4th Emmy Noether High School Mathematics Day
Texas Tech University, Department of Mathematics and Statistics
 May 3rd 2006



   Workshops for Students


  Assistant Professor Dr. Brock Williams (Texas Tech University)

                   Greeks, Graphs, Bridges and Brains
We will follow an idea from its roots in ancient Greece over the bridges of Konigsberg to modern applications in the study of the brain and the design of games.  A geometric object is called regular if all the sides are the same length and all the angles are the same, for example, equilateral triangles, squares, and cubes.  The Greeks knew that while there are infinitely many two-dimensional regular polygons, there are only 5 three-dimensional regular polyhedra.  We will discover what's special about these five and explore some modern applications.


  Horn Professor Dr. Clyde Martin (Texas Tech University)

Mathematics has no Answers

Have you ever wondered where the word problems in your algebra book come from? In this workshop we will expose their source and try to decide if a selection of these problems are dumb, dumber or dumbest! We will take a close look at one problem in particular. We look at the problem “If Jane can mow the yard in 1 hour and her brother John can mow the yard in two hours how long will it take them to mow the lawn if they work together?” in some detail. We will find the origins of this problem in cave art from the Pleistocene. We will ask the eternal question “Does this problem make sense?” and find the answer that is surely NO. However, we will try to find a version of the problem that does make sense and in doing so we discover that mathematics doesn’t have answers but is only a tool for helping to make real life decisions.


  Assistant Professor Dr. Magdalena Toda (Texas Tech University)


The art of Origami – or the science of paper folding – is based on some fundamental concepts of mathematics. In the past few years, origami models have entered the mathematics libraries, as well as many math clubs, as a very hot and fun topic. Many of the math and origami books, although for use in the classroom or clubs, go way beyond the material taught in schools. Our goal will be to investigate some of the fundamental geometric properties of origami 3-D models. Higher geometric concepts such as discrete surfaces and surface curvatures will be approached through polyhedral models. Participants will be able to start on some origami projects hands-on – so everybody should get ready for some paper folding. At the end of the workshops, 50 beautiful and quite intricate 3D origami paper roses of various colors will be distributed as a souvenir. They traveled to Texas Tech University all the way from Japan.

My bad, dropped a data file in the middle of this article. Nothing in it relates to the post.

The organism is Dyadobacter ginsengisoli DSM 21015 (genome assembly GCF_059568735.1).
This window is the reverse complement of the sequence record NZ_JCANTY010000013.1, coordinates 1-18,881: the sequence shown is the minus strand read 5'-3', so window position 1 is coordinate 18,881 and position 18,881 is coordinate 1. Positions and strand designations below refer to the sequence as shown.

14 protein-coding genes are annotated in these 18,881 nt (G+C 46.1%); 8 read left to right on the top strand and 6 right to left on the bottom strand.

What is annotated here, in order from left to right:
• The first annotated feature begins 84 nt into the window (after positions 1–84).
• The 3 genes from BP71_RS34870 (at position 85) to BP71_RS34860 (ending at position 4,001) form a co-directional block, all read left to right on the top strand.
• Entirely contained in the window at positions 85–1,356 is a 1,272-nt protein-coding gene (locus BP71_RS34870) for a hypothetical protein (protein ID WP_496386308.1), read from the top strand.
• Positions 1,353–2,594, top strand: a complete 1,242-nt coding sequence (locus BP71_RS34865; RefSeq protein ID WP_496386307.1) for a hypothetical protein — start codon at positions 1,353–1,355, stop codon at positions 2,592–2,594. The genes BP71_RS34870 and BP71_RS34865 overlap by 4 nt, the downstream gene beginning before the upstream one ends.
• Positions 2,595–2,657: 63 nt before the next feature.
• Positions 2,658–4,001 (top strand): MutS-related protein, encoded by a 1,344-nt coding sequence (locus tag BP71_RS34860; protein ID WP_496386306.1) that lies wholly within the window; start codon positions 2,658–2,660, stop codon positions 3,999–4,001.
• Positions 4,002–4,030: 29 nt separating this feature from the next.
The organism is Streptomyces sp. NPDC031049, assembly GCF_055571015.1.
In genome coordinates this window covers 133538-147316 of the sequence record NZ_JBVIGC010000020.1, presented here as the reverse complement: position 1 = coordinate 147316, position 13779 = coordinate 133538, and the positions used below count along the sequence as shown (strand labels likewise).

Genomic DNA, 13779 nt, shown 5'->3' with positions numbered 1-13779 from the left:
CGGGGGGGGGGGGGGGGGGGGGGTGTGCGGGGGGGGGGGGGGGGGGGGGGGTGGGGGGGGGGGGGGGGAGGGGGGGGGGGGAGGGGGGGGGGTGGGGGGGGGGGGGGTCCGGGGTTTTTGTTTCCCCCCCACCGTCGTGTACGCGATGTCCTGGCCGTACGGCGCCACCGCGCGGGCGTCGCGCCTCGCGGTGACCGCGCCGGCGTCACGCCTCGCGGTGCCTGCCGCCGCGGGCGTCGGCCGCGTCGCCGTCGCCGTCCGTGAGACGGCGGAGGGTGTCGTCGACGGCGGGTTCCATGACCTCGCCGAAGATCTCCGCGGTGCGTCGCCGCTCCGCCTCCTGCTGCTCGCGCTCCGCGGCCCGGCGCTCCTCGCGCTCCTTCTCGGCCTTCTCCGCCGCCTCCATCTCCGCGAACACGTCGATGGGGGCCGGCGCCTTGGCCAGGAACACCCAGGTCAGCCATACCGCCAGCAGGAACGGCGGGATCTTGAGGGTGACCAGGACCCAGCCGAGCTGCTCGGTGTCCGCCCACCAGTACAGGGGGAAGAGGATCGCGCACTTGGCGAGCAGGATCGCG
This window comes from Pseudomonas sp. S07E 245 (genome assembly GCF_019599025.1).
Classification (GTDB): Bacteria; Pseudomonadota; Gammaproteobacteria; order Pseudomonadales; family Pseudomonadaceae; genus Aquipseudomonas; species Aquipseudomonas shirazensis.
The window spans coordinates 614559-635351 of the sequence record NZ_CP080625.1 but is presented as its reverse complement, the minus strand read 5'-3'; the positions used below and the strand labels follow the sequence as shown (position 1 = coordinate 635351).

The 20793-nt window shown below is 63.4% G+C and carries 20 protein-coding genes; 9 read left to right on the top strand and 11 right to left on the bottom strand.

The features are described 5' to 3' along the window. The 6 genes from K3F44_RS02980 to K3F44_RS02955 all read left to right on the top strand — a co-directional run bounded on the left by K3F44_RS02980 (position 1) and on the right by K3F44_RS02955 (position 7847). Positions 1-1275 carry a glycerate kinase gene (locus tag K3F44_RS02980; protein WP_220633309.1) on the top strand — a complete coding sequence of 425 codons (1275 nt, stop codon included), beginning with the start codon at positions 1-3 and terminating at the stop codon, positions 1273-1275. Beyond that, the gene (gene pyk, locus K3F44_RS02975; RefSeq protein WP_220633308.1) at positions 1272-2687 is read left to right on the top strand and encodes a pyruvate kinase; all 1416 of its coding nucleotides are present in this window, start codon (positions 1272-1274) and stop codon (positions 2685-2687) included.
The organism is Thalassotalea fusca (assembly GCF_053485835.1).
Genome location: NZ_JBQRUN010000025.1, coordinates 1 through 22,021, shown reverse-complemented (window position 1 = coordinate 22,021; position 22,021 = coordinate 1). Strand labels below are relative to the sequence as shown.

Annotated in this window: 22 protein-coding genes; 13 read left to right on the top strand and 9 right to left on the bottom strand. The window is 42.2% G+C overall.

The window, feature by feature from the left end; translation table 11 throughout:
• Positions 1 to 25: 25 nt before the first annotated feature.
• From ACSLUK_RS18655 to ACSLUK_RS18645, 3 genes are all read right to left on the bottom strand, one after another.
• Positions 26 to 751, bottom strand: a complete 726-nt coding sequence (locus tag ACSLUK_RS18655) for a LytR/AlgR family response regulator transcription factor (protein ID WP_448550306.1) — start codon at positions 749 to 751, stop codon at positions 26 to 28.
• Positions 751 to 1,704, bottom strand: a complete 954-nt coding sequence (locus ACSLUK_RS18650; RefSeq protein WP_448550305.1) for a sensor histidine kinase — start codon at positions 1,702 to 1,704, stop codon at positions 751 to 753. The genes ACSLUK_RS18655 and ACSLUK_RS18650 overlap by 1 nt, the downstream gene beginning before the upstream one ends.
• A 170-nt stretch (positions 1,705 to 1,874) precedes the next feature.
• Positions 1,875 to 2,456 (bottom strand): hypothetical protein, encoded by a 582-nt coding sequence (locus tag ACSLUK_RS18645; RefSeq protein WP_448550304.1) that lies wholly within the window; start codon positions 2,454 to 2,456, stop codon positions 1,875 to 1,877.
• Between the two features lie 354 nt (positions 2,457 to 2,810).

Assistant Professor Dr. Ram Venkataraman Iyer (Texas Tech University)

                         Can lines and circles help us find Bin Laden?
Suppose that two points on the plane along with a direction at each point are prescribed. Suppose we connect the two points with curves such that the tangents to the curves at those points are along the prescribed directions. If we only use curves that have "curvature" greater than a certain minimum value, then a  basic question is: "what is the shape of the curve of least length?". It was shown in 1954 by L. E. Dubins that these curves are either of Arc-Line-Arc or Arc-Arc-Arc types, where Arc means a portion of a circle with a radius that is related to the prescribed curvature value. We will discuss how this result is useful in searching the streets of hostile cities using Micro Air Vehicles.

 Assistant Professor Dr. Arne Ledet (Texas Tech University)

                Symmetries and permutations
If we consider a mathematical object of some kind, the ways in which it can be moved around or re-arranged without losing its structure form a group, which is a concept embodying symmetry. We will look at some examples of groups, mostly coming from geometrical objects, and their basic properties.


 Associate Professors Dr. Carl Seaquist and Dr. Padmanabhan Seshaiyer


How do you use “bones” and rods to multiply? What’s a Slide-rule? How do French children do long division? What do Vedic sutras have to do with calculation? These and other questions will be answered as we explore Calculation across Cultures and History.


            Workshops for Teachers



  Professor Dr. Elisabeth Yanik (Emporia State University):


                Water, Water Everywhere- to make a student think!

Is math all wet? In this workshop it is. We will do several hands-on activities which will involve water but which also illustrate several important mathematical topics. (Time permitting, we will have a short group discussion on possible initiatives to increase the numbers of mathematics teachers.)


Dr Yanik was awarded the Presidential Award for Excellence in Science, Mathematics, and Engineering Mentoring during ceremonies in Washington DC , May 16, 2005! We are proud to have her here at TTU!!


  Assistant Professor Dr. Jerry Dwyer (Texas Tech University)


               Integrated math-science modules in k-12 classrooms

Innovative activities that link mathematics and science will be presented. These models are mostly designed for use in the middle schools. But teachers may adapt them to suit other grade levels. These activities will illustrate problem solving strategies that are applicable to all grade levels. Different pedagogical approaches will also be explored. The use of the modules as enrichment in the K-12 classroom will be discussed.




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